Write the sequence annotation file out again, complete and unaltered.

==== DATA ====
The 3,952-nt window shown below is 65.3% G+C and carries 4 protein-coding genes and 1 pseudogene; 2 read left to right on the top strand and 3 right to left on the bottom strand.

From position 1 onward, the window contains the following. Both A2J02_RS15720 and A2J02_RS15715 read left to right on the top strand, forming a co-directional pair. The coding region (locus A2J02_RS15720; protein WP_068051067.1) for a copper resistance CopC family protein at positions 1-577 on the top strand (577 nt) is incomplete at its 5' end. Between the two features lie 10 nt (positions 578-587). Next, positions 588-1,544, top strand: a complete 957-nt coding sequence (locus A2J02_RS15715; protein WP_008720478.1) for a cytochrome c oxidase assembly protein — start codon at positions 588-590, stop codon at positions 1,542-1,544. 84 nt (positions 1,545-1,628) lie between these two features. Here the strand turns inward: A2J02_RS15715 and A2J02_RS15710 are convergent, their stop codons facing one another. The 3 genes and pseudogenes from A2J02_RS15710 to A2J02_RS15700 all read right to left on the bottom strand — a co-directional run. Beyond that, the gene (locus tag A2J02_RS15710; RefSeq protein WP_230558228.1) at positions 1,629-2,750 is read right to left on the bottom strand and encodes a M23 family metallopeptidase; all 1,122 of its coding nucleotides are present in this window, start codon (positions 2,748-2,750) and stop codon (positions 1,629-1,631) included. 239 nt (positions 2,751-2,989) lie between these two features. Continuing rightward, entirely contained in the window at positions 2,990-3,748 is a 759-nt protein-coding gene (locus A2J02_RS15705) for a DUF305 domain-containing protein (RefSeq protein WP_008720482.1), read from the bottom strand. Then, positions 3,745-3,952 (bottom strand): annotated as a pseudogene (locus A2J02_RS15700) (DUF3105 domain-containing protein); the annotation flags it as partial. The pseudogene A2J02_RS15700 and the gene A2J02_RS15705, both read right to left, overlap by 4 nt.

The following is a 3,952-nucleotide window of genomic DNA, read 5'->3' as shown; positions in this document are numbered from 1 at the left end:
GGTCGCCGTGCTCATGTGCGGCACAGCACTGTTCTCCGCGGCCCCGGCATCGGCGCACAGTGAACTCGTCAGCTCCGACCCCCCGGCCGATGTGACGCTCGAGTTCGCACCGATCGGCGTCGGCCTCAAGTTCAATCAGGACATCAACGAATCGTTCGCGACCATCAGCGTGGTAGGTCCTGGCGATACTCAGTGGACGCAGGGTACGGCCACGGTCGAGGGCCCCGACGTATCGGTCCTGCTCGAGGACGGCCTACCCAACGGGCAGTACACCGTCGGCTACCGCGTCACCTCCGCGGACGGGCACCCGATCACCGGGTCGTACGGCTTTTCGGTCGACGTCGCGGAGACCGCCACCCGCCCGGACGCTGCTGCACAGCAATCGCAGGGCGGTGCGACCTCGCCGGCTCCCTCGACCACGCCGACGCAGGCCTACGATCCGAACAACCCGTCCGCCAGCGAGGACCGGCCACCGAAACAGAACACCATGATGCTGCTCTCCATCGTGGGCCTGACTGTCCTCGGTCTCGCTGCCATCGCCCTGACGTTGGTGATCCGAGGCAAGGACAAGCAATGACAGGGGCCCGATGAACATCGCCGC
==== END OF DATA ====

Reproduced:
The 3,952-nt window shown below is 65.3% G+C and carries 4 protein-coding genes and 1 pseudogene; 2 read left to right on the top strand and 3 right to left on the bottom strand.

From position 1 onward, the window contains the following. Both A2J02_RS15720 and A2J02_RS15715 read left to right on the top strand, forming a co-directional pair. The coding region (locus A2J02_RS15720; protein WP_068051067.1) for a copper resistance CopC family protein at positions 1-577 on the top strand (577 nt) is incomplete at its 5' end. Between the two features lie 10 nt (positions 578-587). Next, positions 588-1,544, top strand: a complete 957-nt coding sequence (locus A2J02_RS15715; protein WP_008720478.1) for a cytochrome c oxidase assembly protein — start codon at positions 588-590, stop codon at positions 1,542-1,544. 84 nt (positions 1,545-1,628) lie between these two features. Here the strand turns inward: A2J02_RS15715 and A2J02_RS15710 are convergent, their stop codons facing one another. The 3 genes and pseudogenes from A2J02_RS15710 to A2J02_RS15700 all read right to left on the bottom strand — a co-directional run. Beyond that, the gene (locus tag A2J02_RS15710; RefSeq protein WP_230558228.1) at positions 1,629-2,750 is read right to left on the bottom strand and encodes a M23 family metallopeptidase; all 1,122 of its coding nucleotides are present in this window, start codon (positions 2,748-2,750) and stop codon (positions 1,629-1,631) included. 239 nt (positions 2,751-2,989) lie between these two features. Continuing rightward, entirely contained in the window at positions 2,990-3,748 is a 759-nt protein-coding gene (locus A2J02_RS15705) for a DUF305 domain-containing protein (RefSeq protein WP_008720482.1), read from the bottom strand. Then, positions 3,745-3,952 (bottom strand): annotated as a pseudogene (locus A2J02_RS15700) (DUF3105 domain-containing protein); the annotation flags it as partial. The pseudogene A2J02_RS15700 and the gene A2J02_RS15705, both read right to left, overlap by 4 nt.

The following is a 3,952-nucleotide window of genomic DNA, read 5'->3' as shown; positions in this document are numbered from 1 at the left end:
GGTCGCCGTGCTCATGTGCGGCACAGCACTGTTCTCCGCGGCCCCGGCATCGGCGCACAGTGAACTCGTCAGCTCCGACCCCCCGGCCGATGTGACGCTCGAGTTCGCACCGATCGGCGTCGGCCTCAAGTTCAATCAGGACATCAACGAATCGTTCGCGACCATCAGCGTGGTAGGTCCTGGCGATACTCAGTGGACGCAGGGTACGGCCACGGTCGAGGGCCCCGACGTATCGGTCCTGCTCGAGGACGGCCTACCCAACGGGCAGTACACCGTCGGCTACCGCGTCACCTCCGCGGACGGGCACCCGATCACCGGGTCGTACGGCTTTTCGGTCGACGTCGCGGAGACCGCCACCCGCCCGGACGCTGCTGCACAGCAATCGCAGGGCGGTGCGACCTCGCCGGCTCCCTCGACCACGCCGACGCAGGCCTACGATCCGAACAACCCGTCCGCCAGCGAGGACCGGCCACCGAAACAGAACACCATGATGCTGCTCTCCATCGTGGGCCTGACTGTCCTCGGTCTCGCTGCCATCGCCCTGACGTTGGTGATCCGAGGCAAGGACAAGCAATGACAGGGGCCCGATGAACATCGCCGC